Take any media outlet. Take any medium. Each and every one of them have consistenly and methodically shown us, like the old bioscope wallah, the images and stories they want us to see.
That is the secondary aspect. The primary aspect is that the veneer of impartiality of the media is completely knocked down - in my eyes, atleast. There is only party (or two) that the media shills for.
The pages and pages they have devoted to scions and scionesses of families while keeping silent about their capability are a witness to their so called impartiality. The many f(y)awning interviews that they conducted with them, while sparing them (m)any uncomfortable questions and doing so, having attempted to build their image in our eyes have left me completely unenthused about them. Every article that had the word youth had a picture of the icon and every article that the name of the icon had both the word "youth" and a smiling picture. Amazing subliminal (actually, remove the sub) messaging. But it will be a long while (surely longer than 15 minutes) before India shares the enthusiasm of the media to someone who merely inherited his position. And now they can all prove themselves worthy of such adulation.
Aside: Btw, there was such huge coverage for the reluctant scioness on Mothers day that I almost mistook it for Daughters day.
A word here on Bangalores media. The only candidate who seemed to have got any coverage was Krishna Byre Gowda, or maybe, I was viewing the paper through KBG coloured lenses. He was there in coffee bars, cycles, padyatras, holding banners and what not. No Ananth Kumar anywhere. And no other candidates at all were covered, except as errata or misprints. He lost after a tough fight, but perhaps Ananth had to fight harder since he did not have media to support him.
They tried their best to tell us that history began in 2002, until Jarnail Singh threw an old shoe and caused a collective eruption of conscience warts. (Ever wonder why 1984 in their words is just "riots" with 4000+ deaths while 2002 is a "pogrom"? And 26/11 is a terror attack - never massacre.) Well, actually he remembered. Most of the others affected in the pre-Gujarat 2002 and others are dead to tell any tales, much less throw a shoe. But, the media had started a new form of history called BG and AG and the focus was always on AG (after Gujarat). So, while they collectively erased the 1984 carnage (hell, we forgot 26/11), one Jarnail Singh did the trick. Of course in many layered edits that would require a cryptoanalyst to decipher, they did remind us that countless enquiry commissions later, not one politician accused has been convicted for 1984. The clean chits would impress any detergent manufacturer - I hear the next clean chit will have one of them as sponsors.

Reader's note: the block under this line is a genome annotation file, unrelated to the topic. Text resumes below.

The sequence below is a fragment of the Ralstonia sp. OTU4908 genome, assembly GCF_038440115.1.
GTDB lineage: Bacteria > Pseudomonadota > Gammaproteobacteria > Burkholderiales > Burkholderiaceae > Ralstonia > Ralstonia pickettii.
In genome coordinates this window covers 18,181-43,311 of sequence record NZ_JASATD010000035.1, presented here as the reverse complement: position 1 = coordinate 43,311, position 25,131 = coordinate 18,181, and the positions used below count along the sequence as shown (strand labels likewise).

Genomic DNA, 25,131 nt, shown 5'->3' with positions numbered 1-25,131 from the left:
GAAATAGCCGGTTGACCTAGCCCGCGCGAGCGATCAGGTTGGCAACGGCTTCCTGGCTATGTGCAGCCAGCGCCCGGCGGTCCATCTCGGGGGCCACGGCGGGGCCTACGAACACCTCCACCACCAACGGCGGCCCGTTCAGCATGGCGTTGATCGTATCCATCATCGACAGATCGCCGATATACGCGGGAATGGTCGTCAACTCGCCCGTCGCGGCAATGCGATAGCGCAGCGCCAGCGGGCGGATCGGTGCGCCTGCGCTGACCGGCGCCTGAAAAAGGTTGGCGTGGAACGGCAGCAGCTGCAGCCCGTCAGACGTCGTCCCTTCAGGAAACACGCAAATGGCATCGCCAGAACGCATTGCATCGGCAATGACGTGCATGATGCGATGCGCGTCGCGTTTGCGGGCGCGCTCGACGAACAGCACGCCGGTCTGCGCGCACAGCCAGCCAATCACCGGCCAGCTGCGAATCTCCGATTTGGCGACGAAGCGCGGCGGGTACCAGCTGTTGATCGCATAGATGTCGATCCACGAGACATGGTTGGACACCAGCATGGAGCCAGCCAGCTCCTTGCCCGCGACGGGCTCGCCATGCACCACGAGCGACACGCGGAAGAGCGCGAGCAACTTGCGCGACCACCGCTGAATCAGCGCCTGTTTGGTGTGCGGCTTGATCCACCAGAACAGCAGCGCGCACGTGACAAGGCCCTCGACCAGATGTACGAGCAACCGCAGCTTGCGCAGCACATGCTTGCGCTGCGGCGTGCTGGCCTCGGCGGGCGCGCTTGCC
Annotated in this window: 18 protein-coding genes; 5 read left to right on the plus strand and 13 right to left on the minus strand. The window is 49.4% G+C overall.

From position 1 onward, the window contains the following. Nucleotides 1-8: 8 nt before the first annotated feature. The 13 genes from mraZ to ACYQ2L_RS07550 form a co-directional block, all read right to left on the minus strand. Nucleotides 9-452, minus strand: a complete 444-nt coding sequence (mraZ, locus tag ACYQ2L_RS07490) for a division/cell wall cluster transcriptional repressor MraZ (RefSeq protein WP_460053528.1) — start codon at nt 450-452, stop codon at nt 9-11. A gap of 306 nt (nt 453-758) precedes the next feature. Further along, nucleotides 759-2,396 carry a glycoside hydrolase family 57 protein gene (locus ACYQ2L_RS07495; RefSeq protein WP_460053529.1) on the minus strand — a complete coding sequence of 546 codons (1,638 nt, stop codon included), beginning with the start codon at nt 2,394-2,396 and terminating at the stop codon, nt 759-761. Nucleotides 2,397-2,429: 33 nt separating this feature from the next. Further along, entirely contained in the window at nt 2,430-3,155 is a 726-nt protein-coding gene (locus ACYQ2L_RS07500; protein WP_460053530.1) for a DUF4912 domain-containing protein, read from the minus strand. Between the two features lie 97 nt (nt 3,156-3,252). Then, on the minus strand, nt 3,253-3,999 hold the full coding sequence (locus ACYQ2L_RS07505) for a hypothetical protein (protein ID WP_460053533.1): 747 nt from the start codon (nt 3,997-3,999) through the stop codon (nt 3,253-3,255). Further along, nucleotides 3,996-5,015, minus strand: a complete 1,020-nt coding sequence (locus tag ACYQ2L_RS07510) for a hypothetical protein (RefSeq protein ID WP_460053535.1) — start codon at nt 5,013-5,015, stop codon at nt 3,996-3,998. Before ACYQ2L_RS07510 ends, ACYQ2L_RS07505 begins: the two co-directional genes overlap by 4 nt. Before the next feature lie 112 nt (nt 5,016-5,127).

They stood by as the PiP (Party in power) slowly but surely rewarded loyalists their positions. The media did not for once question the Congress proclivity of eroding the neutrality of the watchdogs" of our democratic system. I need not name them.
They did not, remind us that there were dastardly terror attacks in nearly every few months since this government was in power. And each terror attack was fought in words - only. There was nothing done to assure our own security. Mumbai in particular was attacked thrice over. Delhi was. As was Jaipur. Bangalore. Varanasi. Hyderabad. Hundreds of lives were lost while shopping, eating, travelling for no fault of theirs. And towards the fag end of their tenure the only thing that UPA did was bring in a spin bowler as home minister. And the media completely forgot that something like 26/11 had happened. Where 183 people were massacred by jihadi terrorists.
They swept, very neatly - I would love to have them as maid, the Bofors thing under the carpet so neatly, even a certain Mr. Q would be indebted. They did not tell us that the divisive agenda of the education minister were a good reason to throw him out of politics itself. They have continued to shill for the Congress through and through.
Fortunately, almost all voters are almost equally idiots - with the media, without the media, inspite of the media - and they have done what idiots do best - ignored everybody. This has been translated into a clear majority to one party, by and large.
And with that, I take a break from politics - until I break this promise...
Friday, May 15, 2009
Postscript: There are exceptions around, having been lucky to have friends (highly educated) go on the "high risk" path, atleast I know for sure that it can be done...
Thursday, May 14, 2009
Just discovered Flipkart.com from the many comments left on the internet shopping post. Have ordered one book already and looking at more. And it's a very small reason. And perhaps therein lies a consumer behaviour story.
What I love about the site apart from the simple user interface is - you guessed it - free shipping for orders above 100 (and unless you are buying one Amar Chitra Katha or a magazine, no book is priced below 100).